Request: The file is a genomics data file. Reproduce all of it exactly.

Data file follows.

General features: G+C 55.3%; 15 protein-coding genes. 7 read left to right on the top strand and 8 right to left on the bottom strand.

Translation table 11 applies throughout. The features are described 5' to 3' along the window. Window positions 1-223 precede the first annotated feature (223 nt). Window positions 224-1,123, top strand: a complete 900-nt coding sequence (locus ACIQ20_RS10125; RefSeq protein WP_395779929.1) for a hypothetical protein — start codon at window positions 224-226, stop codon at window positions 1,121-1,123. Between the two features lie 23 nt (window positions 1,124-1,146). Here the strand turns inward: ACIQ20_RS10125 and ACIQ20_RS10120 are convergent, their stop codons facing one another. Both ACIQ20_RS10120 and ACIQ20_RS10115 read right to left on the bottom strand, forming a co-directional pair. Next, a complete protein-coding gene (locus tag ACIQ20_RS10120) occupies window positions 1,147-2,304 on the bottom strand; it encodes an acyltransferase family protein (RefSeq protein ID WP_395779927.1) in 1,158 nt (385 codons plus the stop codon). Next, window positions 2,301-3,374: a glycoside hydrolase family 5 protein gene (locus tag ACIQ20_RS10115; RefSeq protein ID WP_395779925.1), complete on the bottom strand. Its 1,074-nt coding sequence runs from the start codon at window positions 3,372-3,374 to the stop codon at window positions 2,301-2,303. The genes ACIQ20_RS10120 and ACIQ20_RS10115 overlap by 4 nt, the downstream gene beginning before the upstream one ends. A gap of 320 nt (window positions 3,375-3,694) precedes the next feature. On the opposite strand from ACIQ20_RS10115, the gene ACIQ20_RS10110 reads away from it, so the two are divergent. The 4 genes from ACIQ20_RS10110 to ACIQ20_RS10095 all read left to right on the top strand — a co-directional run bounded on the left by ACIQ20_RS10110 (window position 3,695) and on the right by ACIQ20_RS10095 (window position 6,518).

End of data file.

General features: G+C 55.3%; 15 protein-coding genes. 7 read left to right on the top strand and 8 right to left on the bottom strand.

Translation table 11 applies throughout. The features are described 5' to 3' along the window. Window positions 1-223 precede the first annotated feature (223 nt). Window positions 224-1,123, top strand: a complete 900-nt coding sequence (locus ACIQ20_RS10125; RefSeq protein WP_395779929.1) for a hypothetical protein — start codon at window positions 224-226, stop codon at window positions 1,121-1,123. Between the two features lie 23 nt (window positions 1,124-1,146). Here the strand turns inward: ACIQ20_RS10125 and ACIQ20_RS10120 are convergent, their stop codons facing one another. Both ACIQ20_RS10120 and ACIQ20_RS10115 read right to left on the bottom strand, forming a co-directional pair. Next, a complete protein-coding gene (locus tag ACIQ20_RS10120) occupies window positions 1,147-2,304 on the bottom strand; it encodes an acyltransferase family protein (RefSeq protein ID WP_395779927.1) in 1,158 nt (385 codons plus the stop codon). Next, window positions 2,301-3,374: a glycoside hydrolase family 5 protein gene (locus tag ACIQ20_RS10115; RefSeq protein ID WP_395779925.1), complete on the bottom strand. Its 1,074-nt coding sequence runs from the start codon at window positions 3,372-3,374 to the stop codon at window positions 2,301-2,303. The genes ACIQ20_RS10120 and ACIQ20_RS10115 overlap by 4 nt, the downstream gene beginning before the upstream one ends. A gap of 320 nt (window positions 3,375-3,694) precedes the next feature. On the opposite strand from ACIQ20_RS10115, the gene ACIQ20_RS10110 reads away from it, so the two are divergent. The 4 genes from ACIQ20_RS10110 to ACIQ20_RS10095 all read left to right on the top strand — a co-directional run bounded on the left by ACIQ20_RS10110 (window position 3,695) and on the right by ACIQ20_RS10095 (window position 6,518).